5 durians that aren’t Mao Shan Wang and how to pick the best

From the creamiest to rich and bittersweet flavours, there are many other spiky delights to choose from beyond the evergreen favourite Mao Shan Wang!

If you love it, nothing else can compare; if you hate it, it has the power to ground flights in Indonesia, evacuate Australian universities and even send German postal workers to hospital!

But don’t run away from durians just yet, especially when the season for it is in full swing. Our little red dot has plenty of types for you to choose from, but here’s 5 durians that aren’t Mao Shan Wang* and how to pick the best durian!

Here’s how to pick the best durian

  • Don’t just look at it. The colour of the durian’s flesh alone is not a good gauge of quality. While yellow durians may look appealing, it all depends on the type of durian — pale-fleshed types can surprise you with their flavour profiles too! 
  • Smell it. You should be able to detect the right amount of sweetness or bitterness with a whiff of the flesh. The stronger the aroma, the riper and fresher the fruit is! 
  • Touch it. Press on the flesh lightly (but do ask for a glove or a bag to cover your hand for hygiene purposes). Hard and dry means that it is unripe, while overly mushy flesh can indicate an overripe fruit. 

*All durians are available, but not at all FairPrice stores. Please check in with your nearest FairPrice store to see if the type you are looking for is in stock.

1. Singapore Red Prawn (D13)
  • What does it look like on the outside?
    Bright green husk
  • What does it look like on the inside?
    Bright orange flesh with large seeds
  • What does it taste like?
    Fragrant, sweet and sticky

Also regarded as the “kampung” durian, the Singapore Red Prawn (D13) has bright orange flesh and a sticky sweetness that’s perfect if you’re a newbie!

Image credit: yearofthedurian

2. Penang Red Prawn (D175)
  • What does it look like on the outside?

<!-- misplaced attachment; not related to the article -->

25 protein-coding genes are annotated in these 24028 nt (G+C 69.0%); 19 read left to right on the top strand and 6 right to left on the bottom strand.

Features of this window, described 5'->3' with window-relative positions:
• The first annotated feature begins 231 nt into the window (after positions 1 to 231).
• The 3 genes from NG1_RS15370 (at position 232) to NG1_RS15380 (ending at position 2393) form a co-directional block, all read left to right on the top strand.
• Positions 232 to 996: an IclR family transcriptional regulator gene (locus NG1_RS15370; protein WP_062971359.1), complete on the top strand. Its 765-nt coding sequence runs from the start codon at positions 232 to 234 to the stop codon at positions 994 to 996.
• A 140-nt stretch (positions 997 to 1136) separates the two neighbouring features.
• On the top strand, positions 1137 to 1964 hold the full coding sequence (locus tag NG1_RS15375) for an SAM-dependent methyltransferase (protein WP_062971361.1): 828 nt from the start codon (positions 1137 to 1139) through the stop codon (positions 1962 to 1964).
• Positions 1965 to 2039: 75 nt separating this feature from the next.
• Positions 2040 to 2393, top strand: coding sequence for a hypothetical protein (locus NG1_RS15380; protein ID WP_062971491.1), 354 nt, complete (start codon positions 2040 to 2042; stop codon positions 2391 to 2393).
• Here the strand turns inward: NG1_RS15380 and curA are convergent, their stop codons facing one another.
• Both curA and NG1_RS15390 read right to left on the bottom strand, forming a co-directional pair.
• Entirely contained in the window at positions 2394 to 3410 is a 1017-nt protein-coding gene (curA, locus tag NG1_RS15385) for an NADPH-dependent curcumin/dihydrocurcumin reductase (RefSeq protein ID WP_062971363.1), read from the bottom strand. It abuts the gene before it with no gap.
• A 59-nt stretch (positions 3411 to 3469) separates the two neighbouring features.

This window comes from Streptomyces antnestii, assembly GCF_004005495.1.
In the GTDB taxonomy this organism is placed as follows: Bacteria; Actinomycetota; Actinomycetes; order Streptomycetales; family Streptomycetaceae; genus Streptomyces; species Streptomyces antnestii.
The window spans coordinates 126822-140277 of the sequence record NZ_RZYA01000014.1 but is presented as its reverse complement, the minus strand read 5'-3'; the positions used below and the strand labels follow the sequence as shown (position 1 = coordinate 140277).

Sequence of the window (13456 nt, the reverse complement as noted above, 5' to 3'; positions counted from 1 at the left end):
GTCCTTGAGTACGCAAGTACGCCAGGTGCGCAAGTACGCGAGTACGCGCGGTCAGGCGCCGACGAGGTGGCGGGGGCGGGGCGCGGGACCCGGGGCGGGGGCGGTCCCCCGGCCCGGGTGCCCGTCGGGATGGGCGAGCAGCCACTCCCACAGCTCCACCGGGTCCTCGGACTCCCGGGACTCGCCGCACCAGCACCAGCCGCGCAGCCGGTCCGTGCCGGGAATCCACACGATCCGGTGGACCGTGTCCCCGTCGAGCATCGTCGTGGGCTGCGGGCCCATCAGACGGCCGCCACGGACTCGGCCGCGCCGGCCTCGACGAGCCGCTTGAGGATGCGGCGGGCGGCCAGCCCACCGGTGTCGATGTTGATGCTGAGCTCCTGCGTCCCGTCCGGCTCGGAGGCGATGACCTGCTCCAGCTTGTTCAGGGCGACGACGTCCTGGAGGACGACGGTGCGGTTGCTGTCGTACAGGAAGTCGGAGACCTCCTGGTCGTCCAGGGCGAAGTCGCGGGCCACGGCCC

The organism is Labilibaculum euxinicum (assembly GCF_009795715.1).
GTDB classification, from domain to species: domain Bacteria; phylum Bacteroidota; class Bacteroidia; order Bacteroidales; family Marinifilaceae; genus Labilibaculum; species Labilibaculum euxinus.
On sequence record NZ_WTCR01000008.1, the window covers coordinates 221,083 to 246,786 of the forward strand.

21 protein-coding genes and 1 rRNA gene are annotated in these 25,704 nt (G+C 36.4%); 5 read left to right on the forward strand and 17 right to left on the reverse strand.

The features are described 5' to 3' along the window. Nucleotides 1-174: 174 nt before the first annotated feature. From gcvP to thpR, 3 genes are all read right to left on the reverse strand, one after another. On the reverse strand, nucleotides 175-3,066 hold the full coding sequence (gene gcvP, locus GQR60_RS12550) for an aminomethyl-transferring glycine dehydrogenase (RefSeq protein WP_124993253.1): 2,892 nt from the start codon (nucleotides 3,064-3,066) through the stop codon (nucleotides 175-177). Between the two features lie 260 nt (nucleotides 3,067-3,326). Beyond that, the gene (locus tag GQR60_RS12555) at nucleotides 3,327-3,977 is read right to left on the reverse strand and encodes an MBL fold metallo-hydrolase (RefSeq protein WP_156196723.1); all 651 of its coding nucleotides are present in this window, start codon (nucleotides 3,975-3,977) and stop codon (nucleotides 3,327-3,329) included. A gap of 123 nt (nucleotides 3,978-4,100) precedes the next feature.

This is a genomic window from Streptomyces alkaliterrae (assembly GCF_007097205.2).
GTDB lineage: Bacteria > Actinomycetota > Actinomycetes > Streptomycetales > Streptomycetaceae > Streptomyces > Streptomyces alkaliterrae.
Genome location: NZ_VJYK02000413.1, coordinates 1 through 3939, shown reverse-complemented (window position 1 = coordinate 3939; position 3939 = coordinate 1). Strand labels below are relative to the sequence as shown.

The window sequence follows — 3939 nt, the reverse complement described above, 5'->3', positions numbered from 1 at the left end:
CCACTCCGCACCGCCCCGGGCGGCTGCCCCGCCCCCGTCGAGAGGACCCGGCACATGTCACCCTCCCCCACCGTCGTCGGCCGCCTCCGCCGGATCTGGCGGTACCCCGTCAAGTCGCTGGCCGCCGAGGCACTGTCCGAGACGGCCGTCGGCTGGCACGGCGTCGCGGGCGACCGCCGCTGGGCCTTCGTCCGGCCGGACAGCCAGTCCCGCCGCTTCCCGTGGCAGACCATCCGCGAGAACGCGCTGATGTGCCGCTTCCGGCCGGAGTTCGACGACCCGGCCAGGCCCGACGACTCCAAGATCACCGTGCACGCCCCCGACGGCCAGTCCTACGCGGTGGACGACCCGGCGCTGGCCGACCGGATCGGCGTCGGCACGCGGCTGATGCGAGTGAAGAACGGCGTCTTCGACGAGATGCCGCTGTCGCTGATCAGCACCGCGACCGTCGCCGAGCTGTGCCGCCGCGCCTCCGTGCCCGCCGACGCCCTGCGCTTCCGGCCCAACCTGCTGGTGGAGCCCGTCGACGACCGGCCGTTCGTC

Dusky brown husk with petite spikes
  • What does it look like on the inside?
    Bright to pale orange flesh
  • What does it taste like?
    Sweet with a tinge of bitterness

Compared to the Singapore Red Prawn (D13), the Penang (D175) Red Prawn durian has flesh that can range from bright to pale orange flesh that borders on gingery grey. However, it has the same creamy, sweet and sticky texture.

Image credit: yearofthedurianv

3. XO
  • What does it look like on the outside?
    Small with a thin and brownish-green husk
  • What does it look like on the inside?
    Pale yellow and watery thick flesh
  • What does it taste like?
    Bitter with a slight alcoholic aftertaste

The XO durian is perfect if you love strong and bittersweet flavours. Just like its name suggests, the famed alcohol taste is due to the extended fermentation period inside the husk.

Image credit: The Straits Times

4. Golden Phoenix (or “Jin Feng”)
  • What does it look like on the outside?
    Small with a thin husk
  • What does it look like on the inside?
    Pale yellow-white with very soft, wet flesh and tiny seeds
  • What does it taste like?
    Bittersweet and creamy

The Golden Phoenix durian is slightly less pungent than Mao Shan Wang and offers a good amount of tasty flesh at a lower price. Talk about more bang for your buck!

Image credit: The Straits Times

5. Black Gold
  • What does it look like on the outside?
    Varying sizes with dark greyish green seams
  • What does it look like on the inside?
    Dark and greyish undertones on the flesh
  • What does it taste like?
    Intense and buttery with a bitter aftertaste

While we’ve saved one of the best for last, this is a little sneaky — Black Gold durians are the cream of the Mao Shan Wang crop! Small and odd-shaped ones are frequent, but a top grade will have distinct dark greyish seams with a deeper and bitter aftertaste.

Image credit: Jocelyn Wong, Burpple

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